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This question concerns the Korteweg-de Vries equation.

It is known that the transform $F=f^2+f_x$ transforms $$F_t-6FF_x+F_{xxx}=0$$ into $$f_t-6f^2f_x+f_{xxx}=0$$ where $F=F(x,t), f=f(x,t)$

However, I have read that the converse does not work. In other words, given $F$, it is not necessarily true that $f$ implicitly given by $F=f^2+f_x$ is a solution to the second differential equation. Is there an example to illustrate this?

Thank you.


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Consider the time independent case.

Then $F \equiv C$ is a solution to the equation, since $F_x = F_{xxx} = 0$.

A time-independent transformation gives $$ C = f^2 + f_x \implies f_x = C - f^2 \tag{1}$$ So that $$ f_{xx} = -2 f f_x = -2C f + 2f^3 $$ and $$ f_{xxx} = -2C f_x + 6f^2 f_x = -2C^2 + 8C f^2 - 6f^4 $$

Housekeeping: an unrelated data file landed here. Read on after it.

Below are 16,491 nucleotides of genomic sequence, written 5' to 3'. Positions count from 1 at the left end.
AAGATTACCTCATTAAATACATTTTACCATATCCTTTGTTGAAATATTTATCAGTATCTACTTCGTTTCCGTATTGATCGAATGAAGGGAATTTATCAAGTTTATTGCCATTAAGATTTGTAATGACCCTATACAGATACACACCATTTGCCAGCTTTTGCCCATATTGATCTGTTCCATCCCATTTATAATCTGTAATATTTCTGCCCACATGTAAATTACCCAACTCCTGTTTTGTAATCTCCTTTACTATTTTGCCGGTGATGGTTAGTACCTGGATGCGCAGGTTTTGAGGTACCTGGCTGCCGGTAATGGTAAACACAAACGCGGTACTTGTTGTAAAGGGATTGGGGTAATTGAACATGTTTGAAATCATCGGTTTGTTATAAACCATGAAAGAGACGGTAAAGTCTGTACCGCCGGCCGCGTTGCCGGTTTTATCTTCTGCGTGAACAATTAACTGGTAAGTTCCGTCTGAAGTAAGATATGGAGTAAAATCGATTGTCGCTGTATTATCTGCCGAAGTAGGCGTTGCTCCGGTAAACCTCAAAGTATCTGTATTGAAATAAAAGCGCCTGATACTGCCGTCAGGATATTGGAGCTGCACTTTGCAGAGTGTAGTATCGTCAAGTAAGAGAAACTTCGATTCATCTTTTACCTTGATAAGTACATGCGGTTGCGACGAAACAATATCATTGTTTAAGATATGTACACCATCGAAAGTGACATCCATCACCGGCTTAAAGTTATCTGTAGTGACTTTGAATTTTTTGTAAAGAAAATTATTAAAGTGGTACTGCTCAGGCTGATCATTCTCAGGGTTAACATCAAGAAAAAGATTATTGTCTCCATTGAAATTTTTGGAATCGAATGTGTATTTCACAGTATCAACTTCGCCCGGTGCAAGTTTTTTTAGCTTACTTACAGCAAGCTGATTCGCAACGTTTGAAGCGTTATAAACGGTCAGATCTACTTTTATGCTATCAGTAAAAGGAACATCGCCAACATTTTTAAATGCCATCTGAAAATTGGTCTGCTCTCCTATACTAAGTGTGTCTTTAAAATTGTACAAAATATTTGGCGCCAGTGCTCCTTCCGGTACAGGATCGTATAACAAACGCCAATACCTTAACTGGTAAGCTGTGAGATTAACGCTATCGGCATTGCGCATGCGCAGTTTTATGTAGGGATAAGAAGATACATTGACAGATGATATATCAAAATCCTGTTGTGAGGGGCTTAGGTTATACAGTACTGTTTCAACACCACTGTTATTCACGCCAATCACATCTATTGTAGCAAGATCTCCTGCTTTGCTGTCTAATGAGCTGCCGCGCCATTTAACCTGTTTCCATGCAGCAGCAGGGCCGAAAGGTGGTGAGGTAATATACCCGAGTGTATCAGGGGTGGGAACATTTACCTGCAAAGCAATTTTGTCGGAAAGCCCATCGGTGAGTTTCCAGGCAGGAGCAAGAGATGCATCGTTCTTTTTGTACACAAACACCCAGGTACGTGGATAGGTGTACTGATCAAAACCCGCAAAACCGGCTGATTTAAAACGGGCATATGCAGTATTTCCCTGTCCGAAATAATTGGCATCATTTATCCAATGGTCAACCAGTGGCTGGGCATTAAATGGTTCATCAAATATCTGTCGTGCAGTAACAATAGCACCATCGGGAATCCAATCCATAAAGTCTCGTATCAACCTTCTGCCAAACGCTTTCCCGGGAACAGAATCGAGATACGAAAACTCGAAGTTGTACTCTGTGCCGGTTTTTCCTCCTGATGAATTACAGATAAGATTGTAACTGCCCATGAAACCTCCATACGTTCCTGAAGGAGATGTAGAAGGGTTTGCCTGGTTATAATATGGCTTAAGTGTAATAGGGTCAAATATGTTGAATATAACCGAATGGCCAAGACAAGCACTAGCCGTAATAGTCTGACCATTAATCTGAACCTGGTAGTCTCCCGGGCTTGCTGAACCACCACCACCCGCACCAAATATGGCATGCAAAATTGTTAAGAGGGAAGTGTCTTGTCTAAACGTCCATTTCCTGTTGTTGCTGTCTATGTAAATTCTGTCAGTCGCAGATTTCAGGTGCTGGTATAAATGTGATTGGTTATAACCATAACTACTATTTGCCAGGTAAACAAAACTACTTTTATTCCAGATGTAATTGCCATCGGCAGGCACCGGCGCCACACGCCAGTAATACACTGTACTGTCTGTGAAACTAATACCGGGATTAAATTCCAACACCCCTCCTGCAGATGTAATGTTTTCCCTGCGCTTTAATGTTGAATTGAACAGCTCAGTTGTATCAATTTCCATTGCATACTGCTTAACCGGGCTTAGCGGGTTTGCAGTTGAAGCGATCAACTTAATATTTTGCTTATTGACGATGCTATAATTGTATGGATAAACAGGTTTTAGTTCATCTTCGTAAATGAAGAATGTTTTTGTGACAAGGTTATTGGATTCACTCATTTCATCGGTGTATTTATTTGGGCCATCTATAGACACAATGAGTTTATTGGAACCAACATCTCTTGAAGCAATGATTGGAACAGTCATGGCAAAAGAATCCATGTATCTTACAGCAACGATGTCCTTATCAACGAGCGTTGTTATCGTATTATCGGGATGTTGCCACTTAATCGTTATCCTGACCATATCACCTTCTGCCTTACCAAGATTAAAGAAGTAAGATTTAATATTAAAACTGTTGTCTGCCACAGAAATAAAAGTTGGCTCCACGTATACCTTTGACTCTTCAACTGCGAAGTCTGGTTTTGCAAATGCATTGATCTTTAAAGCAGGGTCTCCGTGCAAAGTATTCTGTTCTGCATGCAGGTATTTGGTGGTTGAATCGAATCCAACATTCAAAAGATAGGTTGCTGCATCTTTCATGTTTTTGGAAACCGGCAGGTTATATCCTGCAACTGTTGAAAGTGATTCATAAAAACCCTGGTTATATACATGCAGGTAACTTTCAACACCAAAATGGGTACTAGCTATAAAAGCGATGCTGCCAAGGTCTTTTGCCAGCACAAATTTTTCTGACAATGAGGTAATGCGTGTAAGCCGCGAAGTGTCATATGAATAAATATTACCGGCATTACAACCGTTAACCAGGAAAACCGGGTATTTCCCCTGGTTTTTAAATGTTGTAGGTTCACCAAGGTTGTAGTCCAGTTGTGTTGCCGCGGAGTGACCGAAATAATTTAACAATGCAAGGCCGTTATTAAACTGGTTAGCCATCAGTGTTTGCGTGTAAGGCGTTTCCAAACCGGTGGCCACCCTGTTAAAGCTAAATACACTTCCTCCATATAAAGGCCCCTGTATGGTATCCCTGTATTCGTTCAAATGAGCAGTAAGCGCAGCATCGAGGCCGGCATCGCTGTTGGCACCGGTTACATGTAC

On the other hand we have $$ 6f^2 f_x = 6f^2 C - 6f^4 $$ so $$ f_t - 6f^2 f_x + f_{xxx} = -2C f_x = -2C^2 + 2C f^2 $$ which given the ODE (1) can only vanish identically if either

  1. $C = 0$, or
  2. $f^2 \equiv C$.

So in the case $C < 0$, since we cannot have it being a perfect square ($f$ being real valued) we conclude that $f$ cannot solve the given equation.

To get a real concrete function: let $C = -1$, by direct integration we see that $f = \cot (x)$ satisfies $f_x = -1 - f^2$ and so corresponds to the solution $F \equiv -1$ of the KdV equation, but $$ f_t - 6 f^2 f_x + f_{xxx} = -2 \csc(x) \neq 0 $$

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